Roasted Peaches with Mascarpone Ice Cream

Chef Daniel Humm infuses roasted peaches with honey-rosemary syrup and displays a strong Italian influence by using mascarpone in this ice cream.

Chicken with Roasted-Garlic Pan Sauce

Abby Hocking / Food & Wine

This dish is inspired by the rotisserie chicken and sauce from El Asador de Nati in Córdoba. The base for the rich, extremely flavorful pan sauce comes from the chicken pan drippings and a whole head of luscious roasted garlic.

Summer Squash Gratin

Recipe developer Laura Rege puts abundant summer squash and zucchini to good use in this beautiful and very simple gratin, which gets fantastic flavor from white wine, leeks, and Gruyère cheese.


Filling the pears it perhaps the fiddliest part, so if you’d prefer to give it a miss, simply serve the poached pears with the mascarpone cream or even vanilla ice cream or custard on the side, which is perfectly delicious too.

Are you a pear fan? Or do you avoid them at all costs? What’s your favourite pear recipe? Let me know in the comments below!

General rules for pairing wine & desserts

When it comes to choosing the best wine for your dessert, you should consider a sweet wine. The sweetness in the wine will match the sugar in the dessert. Before looking into the different categories of desserts, there are a few general rules you need to keep in mind: 

  • A darker dessert usually requires a darker wine
  • The wine should be sweeter than the food
  • The flavors of the wine should match the flavors of the food

Wine with Chocolate & Caramel desserts

You can also pair dry wines with chocolate and caramel desserts, but remember that a glass of dry red wine can taste bitter with chocolate (especially with dark chocolate). This is because of the tannins found in both wine and chocolate. If you still want a dry red wine, make sure to pick one with rich berry fruit flavors. Great wine pairings with chocolate desserts are:

  • Milk chocolate with Tawny Port or Ruby Port. Pinot Noir is a good alternative for those who prefer dry red wines.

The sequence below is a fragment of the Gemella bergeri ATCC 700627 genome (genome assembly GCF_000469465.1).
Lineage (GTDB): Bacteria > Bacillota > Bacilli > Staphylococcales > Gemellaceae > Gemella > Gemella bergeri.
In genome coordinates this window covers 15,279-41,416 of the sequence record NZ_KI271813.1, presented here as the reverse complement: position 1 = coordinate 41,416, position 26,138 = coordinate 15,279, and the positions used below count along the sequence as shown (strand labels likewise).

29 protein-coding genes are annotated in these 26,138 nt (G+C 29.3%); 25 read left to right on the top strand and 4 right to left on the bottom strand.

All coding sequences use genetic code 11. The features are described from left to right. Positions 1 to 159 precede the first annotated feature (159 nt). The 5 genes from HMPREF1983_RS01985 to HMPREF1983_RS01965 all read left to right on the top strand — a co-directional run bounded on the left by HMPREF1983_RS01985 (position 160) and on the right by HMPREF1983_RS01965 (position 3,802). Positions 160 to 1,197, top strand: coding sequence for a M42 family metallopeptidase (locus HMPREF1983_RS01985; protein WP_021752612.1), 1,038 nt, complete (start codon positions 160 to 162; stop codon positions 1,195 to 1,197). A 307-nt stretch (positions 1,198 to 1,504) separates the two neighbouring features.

• Dark chocolate with LBV Port or Vintage Port. Zinfandel or Sherry also pair well with dark chocolate.
  • Chocolate with fruit or nuts with Vintage Port or Zinfandel.
  • Chocolate with caramel or salty nuts with Tawny Port or Madeira.
  • White chocolate with White Port or a fruity rosé wine. An off-dry Riesling is also a good choice.
  • Chocolate cake with Ruby Port.
  • Chocolate mousse with Brachetto d’Acqui, Sherry or Shiraz.
  • Banoffee pie with off-dry Riesling or Madeira.
  • Peanut butter pie with Madeira or Pinot Noir.

Slow-Roasted Lamb Shoulder with Shallots and White Wine

Pre-salting the lamb (the longer the better) will deepen its flavor and increase the moisture and tenderness. Afterward, a simple sear then braise renders fork-tender shreds of meat. A spoonful of garlicky gremolata heightens those long-cooked flavors.

Linguine with Red Clam Sauce

Pasta tossed with plenty of chopped clams, garlic, and tomato sauce is an iconic Italian-American dish. Here, a few simple touches enhance that homestyle taste: A dose of anchovies boosts the savory flavor of the clams, herby vermouth stands in for dry white wine (although you could use either), and a touch of butter tossed in at the end unites the pasta and sauce in a truly magical way.

Cooking pears = Magic

Pears, I feel, are unfairly judged, much less popular than apples despite their sweet and juicy flesh.

I have to admit that there is some truth that stone-hard fruit turns overripe in the blink of the eye though, and that is where a little kitchen magic can work miracles.

Poaching pears in white wine with sugar and aromatic spices transforms even the most uninvitingly crunchy fruit into a soft and sweet dessert. Kick it up a notch by filling the pears with sweetened mascarpone cream and you have a dinner party worthy wonder dish. And best of all? It’s so easy!

Green pears in a bowl.
Hands peeling a pear.
Pears in poaching liquid.
Poached pear being lifted out of a pot.

Save the good wine for drinking

This is not a dish to get out your fancy wine or champagne. A cheap bottle of table wine will be fine, especially after it has been sweetened and spiced.

You can even re-use the poaching liquid to make a cocktail syrup or a delicious granita for another day.

White Wine Poached Pears are also popular for dinner parties because you do most of the work in advance, and they are a light and easy finale to a big meal.

You’ll enjoy this sweet treat even more with the right type of wine

Red velvet cake and Pinot Noir

Sometimes the easiest way to pair any food with wine is to match the color, and this is especially easy with our 4 layer red velvet cake and a pinot noir. This wine is great for bringing out the undertones of chocolate in the cake and accenting them with its own berry and cherry flavors.